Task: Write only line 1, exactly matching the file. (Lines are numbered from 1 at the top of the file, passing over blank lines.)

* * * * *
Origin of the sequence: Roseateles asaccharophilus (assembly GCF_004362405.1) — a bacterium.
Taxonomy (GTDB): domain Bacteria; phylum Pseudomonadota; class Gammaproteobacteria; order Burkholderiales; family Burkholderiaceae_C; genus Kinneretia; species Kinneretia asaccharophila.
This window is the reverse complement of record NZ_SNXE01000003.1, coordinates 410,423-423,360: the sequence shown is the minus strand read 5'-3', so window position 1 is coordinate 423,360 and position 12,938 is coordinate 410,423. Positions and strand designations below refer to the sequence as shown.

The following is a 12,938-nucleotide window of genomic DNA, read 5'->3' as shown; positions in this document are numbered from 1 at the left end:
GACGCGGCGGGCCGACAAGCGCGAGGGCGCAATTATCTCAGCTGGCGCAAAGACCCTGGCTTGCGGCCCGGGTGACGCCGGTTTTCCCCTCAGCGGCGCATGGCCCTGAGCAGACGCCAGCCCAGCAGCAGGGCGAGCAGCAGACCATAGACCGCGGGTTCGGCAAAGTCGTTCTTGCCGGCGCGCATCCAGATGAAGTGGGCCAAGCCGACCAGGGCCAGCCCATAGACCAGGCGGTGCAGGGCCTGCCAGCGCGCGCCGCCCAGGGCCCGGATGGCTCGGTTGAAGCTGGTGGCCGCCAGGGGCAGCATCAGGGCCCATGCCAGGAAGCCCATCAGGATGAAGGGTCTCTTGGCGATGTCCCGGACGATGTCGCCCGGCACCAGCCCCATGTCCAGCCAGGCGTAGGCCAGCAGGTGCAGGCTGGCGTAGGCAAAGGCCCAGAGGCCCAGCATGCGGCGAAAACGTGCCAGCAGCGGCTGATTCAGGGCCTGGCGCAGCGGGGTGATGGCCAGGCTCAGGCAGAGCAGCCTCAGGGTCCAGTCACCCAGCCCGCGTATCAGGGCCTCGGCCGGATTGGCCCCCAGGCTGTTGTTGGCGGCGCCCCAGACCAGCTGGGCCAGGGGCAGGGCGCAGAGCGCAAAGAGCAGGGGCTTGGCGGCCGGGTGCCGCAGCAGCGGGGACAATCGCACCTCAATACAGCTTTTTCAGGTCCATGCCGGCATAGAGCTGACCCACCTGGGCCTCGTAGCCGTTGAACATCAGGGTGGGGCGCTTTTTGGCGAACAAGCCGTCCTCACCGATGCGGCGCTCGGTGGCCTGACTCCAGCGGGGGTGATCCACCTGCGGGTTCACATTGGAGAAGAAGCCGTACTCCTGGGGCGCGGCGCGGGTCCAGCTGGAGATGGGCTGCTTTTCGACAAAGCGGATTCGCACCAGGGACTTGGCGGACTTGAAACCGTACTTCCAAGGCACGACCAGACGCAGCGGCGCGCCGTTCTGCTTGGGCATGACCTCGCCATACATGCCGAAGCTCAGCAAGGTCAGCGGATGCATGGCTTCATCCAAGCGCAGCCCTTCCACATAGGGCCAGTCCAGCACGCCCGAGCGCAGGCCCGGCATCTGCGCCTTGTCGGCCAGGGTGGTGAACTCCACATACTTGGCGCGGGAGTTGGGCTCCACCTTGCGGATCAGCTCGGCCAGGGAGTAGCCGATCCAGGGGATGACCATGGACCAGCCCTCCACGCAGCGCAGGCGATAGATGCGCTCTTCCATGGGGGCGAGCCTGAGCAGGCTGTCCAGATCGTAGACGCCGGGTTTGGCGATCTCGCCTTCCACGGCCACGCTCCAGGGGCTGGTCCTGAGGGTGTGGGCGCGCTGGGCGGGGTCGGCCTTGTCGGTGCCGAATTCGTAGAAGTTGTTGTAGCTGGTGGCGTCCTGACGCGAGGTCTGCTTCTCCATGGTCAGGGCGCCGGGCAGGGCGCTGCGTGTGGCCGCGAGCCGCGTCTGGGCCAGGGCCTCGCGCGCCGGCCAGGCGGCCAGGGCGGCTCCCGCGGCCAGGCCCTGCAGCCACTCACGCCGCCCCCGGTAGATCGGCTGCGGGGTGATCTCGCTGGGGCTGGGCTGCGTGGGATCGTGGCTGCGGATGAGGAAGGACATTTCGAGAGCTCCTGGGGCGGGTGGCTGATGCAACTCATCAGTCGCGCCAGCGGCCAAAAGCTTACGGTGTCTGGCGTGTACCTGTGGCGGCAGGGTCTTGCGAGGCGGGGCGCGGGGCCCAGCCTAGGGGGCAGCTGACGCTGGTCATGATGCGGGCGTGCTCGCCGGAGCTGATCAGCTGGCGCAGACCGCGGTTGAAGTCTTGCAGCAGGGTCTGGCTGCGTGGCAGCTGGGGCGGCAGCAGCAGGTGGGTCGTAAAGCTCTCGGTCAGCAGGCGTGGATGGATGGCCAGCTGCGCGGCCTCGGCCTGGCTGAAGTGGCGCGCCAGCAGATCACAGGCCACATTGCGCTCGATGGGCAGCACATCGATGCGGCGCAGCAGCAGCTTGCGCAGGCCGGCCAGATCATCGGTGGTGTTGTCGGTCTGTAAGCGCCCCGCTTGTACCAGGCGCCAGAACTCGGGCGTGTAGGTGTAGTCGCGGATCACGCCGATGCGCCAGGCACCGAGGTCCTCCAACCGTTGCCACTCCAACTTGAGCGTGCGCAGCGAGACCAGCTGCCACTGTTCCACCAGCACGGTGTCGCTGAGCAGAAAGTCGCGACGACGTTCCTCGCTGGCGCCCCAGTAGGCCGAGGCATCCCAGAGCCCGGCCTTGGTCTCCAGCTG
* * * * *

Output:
Origin of the sequence: Roseateles asaccharophilus (assembly GCF_004362405.1) — a bacterium.